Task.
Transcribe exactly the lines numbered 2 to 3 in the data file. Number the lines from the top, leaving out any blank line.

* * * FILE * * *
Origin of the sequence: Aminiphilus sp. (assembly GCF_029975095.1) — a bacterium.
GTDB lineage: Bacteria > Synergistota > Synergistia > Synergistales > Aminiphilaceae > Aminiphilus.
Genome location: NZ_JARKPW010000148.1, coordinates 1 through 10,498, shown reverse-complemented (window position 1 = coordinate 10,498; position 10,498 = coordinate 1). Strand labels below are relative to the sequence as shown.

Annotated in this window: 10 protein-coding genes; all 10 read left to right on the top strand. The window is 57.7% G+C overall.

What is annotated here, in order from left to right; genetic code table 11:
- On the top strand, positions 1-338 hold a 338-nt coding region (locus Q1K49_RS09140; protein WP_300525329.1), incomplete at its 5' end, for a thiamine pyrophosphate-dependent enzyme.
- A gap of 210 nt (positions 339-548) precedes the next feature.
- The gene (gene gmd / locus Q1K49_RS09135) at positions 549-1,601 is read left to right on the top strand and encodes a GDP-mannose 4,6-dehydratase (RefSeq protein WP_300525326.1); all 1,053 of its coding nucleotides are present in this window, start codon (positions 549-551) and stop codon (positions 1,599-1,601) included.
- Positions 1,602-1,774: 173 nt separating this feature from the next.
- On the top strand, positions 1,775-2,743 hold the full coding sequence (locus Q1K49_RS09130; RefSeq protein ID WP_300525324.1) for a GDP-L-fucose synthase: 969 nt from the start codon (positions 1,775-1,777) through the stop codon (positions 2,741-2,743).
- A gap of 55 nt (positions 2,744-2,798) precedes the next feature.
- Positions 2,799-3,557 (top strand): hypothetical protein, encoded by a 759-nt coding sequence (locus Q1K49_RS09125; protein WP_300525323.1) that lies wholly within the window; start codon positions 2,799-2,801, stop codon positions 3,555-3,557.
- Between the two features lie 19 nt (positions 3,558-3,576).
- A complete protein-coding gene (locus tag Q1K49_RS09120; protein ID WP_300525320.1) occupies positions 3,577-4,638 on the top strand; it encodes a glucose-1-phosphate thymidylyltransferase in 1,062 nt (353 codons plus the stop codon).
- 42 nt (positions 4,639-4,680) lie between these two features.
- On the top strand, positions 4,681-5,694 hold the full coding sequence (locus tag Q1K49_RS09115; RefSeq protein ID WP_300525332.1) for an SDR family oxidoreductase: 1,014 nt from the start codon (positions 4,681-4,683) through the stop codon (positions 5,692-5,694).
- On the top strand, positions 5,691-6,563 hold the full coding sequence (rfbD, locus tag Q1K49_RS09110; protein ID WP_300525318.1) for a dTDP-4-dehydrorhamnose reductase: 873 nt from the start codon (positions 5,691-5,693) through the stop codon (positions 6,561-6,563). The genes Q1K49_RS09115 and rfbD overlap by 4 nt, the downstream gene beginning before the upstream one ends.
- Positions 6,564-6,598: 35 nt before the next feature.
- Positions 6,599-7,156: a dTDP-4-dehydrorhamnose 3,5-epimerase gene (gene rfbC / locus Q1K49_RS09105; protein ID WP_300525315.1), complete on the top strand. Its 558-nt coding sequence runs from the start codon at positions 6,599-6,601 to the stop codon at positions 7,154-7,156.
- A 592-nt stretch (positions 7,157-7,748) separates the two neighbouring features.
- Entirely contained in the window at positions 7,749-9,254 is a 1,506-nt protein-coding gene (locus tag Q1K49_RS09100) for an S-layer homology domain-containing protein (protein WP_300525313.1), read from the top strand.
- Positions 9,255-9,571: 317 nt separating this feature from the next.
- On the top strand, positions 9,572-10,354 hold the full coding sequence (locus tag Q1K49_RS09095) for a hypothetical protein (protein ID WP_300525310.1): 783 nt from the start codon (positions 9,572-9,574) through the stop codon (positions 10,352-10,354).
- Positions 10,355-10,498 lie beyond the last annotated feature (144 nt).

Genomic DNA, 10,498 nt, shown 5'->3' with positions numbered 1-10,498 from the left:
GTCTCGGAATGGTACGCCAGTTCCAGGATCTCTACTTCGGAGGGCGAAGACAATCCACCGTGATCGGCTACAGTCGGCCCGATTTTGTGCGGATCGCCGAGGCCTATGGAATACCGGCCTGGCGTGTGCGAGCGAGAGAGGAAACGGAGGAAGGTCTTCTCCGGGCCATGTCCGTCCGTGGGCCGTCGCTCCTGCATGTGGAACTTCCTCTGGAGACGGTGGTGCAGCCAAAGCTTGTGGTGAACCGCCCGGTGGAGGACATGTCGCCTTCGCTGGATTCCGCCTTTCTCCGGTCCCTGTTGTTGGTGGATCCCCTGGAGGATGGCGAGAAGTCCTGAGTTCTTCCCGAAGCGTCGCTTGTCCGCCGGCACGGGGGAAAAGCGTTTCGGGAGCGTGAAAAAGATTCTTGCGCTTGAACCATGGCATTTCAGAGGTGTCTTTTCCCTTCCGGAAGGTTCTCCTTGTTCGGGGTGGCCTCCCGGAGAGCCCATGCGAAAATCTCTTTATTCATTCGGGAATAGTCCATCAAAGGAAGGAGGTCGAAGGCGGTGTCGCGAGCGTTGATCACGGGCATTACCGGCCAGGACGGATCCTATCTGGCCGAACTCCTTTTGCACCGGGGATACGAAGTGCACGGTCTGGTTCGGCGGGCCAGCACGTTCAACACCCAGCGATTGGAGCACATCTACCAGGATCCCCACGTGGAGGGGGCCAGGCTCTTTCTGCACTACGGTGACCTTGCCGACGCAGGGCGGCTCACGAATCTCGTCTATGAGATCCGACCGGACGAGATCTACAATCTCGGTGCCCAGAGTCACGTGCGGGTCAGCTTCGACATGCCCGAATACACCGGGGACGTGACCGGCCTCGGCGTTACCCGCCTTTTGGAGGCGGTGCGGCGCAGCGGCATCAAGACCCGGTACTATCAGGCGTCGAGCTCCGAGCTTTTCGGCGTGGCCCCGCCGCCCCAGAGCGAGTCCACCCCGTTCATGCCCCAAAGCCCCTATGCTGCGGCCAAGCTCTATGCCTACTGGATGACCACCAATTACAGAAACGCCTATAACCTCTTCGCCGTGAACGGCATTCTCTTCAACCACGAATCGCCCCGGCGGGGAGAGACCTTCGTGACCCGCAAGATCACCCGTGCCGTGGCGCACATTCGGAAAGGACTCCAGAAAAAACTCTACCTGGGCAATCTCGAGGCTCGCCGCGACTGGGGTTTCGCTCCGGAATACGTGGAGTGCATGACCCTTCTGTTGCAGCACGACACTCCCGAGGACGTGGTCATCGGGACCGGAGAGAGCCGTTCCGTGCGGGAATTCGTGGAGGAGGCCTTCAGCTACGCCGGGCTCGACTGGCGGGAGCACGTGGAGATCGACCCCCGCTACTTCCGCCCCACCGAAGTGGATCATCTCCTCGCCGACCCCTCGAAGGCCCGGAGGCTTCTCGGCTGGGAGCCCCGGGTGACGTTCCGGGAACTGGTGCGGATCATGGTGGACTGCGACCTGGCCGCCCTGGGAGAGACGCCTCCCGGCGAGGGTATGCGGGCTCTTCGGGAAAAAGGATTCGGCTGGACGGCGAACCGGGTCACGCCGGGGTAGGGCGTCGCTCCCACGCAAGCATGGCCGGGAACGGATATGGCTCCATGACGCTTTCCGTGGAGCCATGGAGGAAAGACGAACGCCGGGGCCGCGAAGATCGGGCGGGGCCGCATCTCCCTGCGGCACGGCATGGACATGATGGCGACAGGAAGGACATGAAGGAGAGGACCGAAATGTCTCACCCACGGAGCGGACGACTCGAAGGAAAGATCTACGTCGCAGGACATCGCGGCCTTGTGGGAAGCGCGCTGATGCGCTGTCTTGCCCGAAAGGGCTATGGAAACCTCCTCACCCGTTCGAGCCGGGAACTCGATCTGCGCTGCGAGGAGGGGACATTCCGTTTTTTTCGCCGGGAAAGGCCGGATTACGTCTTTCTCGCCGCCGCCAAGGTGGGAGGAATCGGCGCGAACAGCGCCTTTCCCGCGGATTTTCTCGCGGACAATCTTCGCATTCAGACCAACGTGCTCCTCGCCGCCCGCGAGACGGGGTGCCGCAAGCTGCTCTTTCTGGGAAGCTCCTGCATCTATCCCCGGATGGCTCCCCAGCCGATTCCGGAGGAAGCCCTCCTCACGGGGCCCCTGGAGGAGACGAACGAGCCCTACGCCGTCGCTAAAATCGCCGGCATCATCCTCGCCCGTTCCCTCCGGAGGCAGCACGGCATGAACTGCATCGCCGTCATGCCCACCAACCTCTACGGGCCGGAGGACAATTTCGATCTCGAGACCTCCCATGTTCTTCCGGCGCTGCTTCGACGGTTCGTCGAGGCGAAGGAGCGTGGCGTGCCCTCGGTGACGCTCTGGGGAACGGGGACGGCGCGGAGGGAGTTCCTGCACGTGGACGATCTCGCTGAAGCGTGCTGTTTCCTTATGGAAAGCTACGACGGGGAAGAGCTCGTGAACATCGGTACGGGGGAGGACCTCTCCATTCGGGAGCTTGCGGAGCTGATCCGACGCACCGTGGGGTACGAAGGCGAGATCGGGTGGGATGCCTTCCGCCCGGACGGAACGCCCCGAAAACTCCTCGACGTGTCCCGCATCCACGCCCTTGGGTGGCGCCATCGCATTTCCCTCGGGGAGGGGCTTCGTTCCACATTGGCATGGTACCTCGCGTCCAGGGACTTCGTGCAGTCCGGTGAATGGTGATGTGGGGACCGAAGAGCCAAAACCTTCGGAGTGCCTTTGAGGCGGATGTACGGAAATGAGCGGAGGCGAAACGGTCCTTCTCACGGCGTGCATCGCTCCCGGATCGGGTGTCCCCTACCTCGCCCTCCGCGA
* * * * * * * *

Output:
GTDB lineage: Bacteria > Synergistota > Synergistia > Synergistales > Aminiphilaceae > Aminiphilus.
Genome location: NZ_JARKPW010000148.1, coordinates 1 through 10,498, shown reverse-complemented (window position 1 = coordinate 10,498; position 10,498 = coordinate 1). Strand labels below are relative to the sequence as shown.